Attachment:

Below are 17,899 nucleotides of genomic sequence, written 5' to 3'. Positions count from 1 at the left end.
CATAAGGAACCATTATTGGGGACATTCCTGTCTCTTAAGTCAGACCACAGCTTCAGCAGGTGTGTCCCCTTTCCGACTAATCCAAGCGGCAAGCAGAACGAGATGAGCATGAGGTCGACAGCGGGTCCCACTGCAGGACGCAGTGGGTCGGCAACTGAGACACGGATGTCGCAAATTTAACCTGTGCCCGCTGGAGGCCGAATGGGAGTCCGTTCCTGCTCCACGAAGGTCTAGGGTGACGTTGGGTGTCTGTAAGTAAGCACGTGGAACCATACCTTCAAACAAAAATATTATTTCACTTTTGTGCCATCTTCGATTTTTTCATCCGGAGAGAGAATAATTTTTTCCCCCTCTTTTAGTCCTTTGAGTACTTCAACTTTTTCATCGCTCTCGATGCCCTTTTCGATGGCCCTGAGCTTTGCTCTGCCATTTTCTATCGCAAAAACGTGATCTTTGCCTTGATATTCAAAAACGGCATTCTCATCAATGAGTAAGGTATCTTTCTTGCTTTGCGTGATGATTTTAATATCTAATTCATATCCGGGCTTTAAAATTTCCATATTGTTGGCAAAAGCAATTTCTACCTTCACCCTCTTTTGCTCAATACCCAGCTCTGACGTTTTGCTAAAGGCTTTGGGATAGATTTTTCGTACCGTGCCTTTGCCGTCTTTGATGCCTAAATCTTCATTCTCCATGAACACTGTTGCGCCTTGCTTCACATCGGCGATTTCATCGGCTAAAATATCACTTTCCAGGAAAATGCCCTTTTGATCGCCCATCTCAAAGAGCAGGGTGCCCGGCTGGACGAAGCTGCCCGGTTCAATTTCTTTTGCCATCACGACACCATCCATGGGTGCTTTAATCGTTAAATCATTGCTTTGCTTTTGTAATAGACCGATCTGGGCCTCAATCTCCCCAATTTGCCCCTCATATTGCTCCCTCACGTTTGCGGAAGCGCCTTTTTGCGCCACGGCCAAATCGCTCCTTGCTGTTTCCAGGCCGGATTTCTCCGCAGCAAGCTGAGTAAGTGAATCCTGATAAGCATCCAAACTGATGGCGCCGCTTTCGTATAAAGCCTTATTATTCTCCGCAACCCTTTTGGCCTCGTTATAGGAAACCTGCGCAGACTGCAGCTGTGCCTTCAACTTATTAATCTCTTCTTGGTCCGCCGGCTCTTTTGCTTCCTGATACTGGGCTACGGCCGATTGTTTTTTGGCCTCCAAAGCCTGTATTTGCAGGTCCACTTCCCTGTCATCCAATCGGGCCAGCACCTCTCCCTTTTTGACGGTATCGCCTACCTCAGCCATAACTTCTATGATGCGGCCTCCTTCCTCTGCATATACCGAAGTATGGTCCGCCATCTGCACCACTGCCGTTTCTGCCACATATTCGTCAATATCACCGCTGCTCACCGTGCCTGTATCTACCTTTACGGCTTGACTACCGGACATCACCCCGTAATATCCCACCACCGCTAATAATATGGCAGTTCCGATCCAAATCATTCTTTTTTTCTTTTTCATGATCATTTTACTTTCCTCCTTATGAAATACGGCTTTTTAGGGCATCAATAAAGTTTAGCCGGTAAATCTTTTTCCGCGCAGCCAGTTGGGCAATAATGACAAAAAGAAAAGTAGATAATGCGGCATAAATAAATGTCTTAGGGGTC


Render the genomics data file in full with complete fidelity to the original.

Below are 17,899 nucleotides of genomic sequence, written 5' to 3'. Positions count from 1 at the left end.
CATAAGGAACCATTATTGGGGACATTCCTGTCTCTTAAGTCAGACCACAGCTTCAGCAGGTGTGTCCCCTTTCCGACTAATCCAAGCGGCAAGCAGAACGAGATGAGCATGAGGTCGACAGCGGGTCCCACTGCAGGACGCAGTGGGTCGGCAACTGAGACACGGATGTCGCAAATTTAACCTGTGCCCGCTGGAGGCCGAATGGGAGTCCGTTCCTGCTCCACGAAGGTCTAGGGTGACGTTGGGTGTCTGTAAGTAAGCACGTGGAACCATACCTTCAAACAAAAATATTATTTCACTTTTGTGCCATCTTCGATTTTTTCATCCGGAGAGAGAATAATTTTTTCCCCCTCTTTTAGTCCTTTGAGTACTTCAACTTTTTCATCGCTCTCGATGCCCTTTTCGATGGCCCTGAGCTTTGCTCTGCCATTTTCTATCGCAAAAACGTGATCTTTGCCTTGATATTCAAAAACGGCATTCTCATCAATGAGTAAGGTATCTTTCTTGCTTTGCGTGATGATTTTAATATCTAATTCATATCCGGGCTTTAAAATTTCCATATTGTTGGCAAAAGCAATTTCTACCTTCACCCTCTTTTGCTCAATACCCAGCTCTGACGTTTTGCTAAAGGCTTTGGGATAGATTTTTCGTACCGTGCCTTTGCCGTCTTTGATGCCTAAATCTTCATTCTCCATGAACACTGTTGCGCCTTGCTTCACATCGGCGATTTCATCGGCTAAAATATCACTTTCCAGGAAAATGCCCTTTTGATCGCCCATCTCAAAGAGCAGGGTGCCCGGCTGGACGAAGCTGCCCGGTTCAATTTCTTTTGCCATCACGACACCATCCATGGGTGCTTTAATCGTTAAATCATTGCTTTGCTTTTGTAATAGACCGATCTGGGCCTCAATCTCCCCAATTTGCCCCTCATATTGCTCCCTCACGTTTGCGGAAGCGCCTTTTTGCGCCACGGCCAAATCGCTCCTTGCTGTTTCCAGGCCGGATTTCTCCGCAGCAAGCTGAGTAAGTGAATCCTGATAAGCATCCAAACTGATGGCGCCGCTTTCGTATAAAGCCTTATTATTCTCCGCAACCCTTTTGGCCTCGTTATAGGAAACCTGCGCAGACTGCAGCTGTGCCTTCAACTTATTAATCTCTTCTTGGTCCGCCGGCTCTTTTGCTTCCTGATACTGGGCTACGGCCGATTGTTTTTTGGCCTCCAAAGCCTGTATTTGCAGGTCCACTTCCCTGTCATCCAATCGGGCCAGCACCTCTCCCTTTTTGACGGTATCGCCTACCTCAGCCATAACTTCTATGATGCGGCCTCCTTCCTCTGCATATACCGAAGTATGGTCCGCCATCTGCACCACTGCCGTTTCTGCCACATATTCGTCAATATCACCGCTGCTCACCGTGCCTGTATCTACCTTTACGGCTTGACTACCGGACATCACCCCGTAATATCCCACCACCGCTAATAATATGGCAGTTCCGATCCAAATCATTCTTTTTTTCTTTTTCATGATCATTTTACTTTCCTCCTTATGAAATACGGCTTTTTAGGGCATCAATAAAGTTTAGCCGGTAAATCTTTTTCCGCGCAGCCAGTTGGGCAATAATGACAAAAAGAAAAGTAGATAATGCGGCATAAATAAATGTCTTAGGGGTC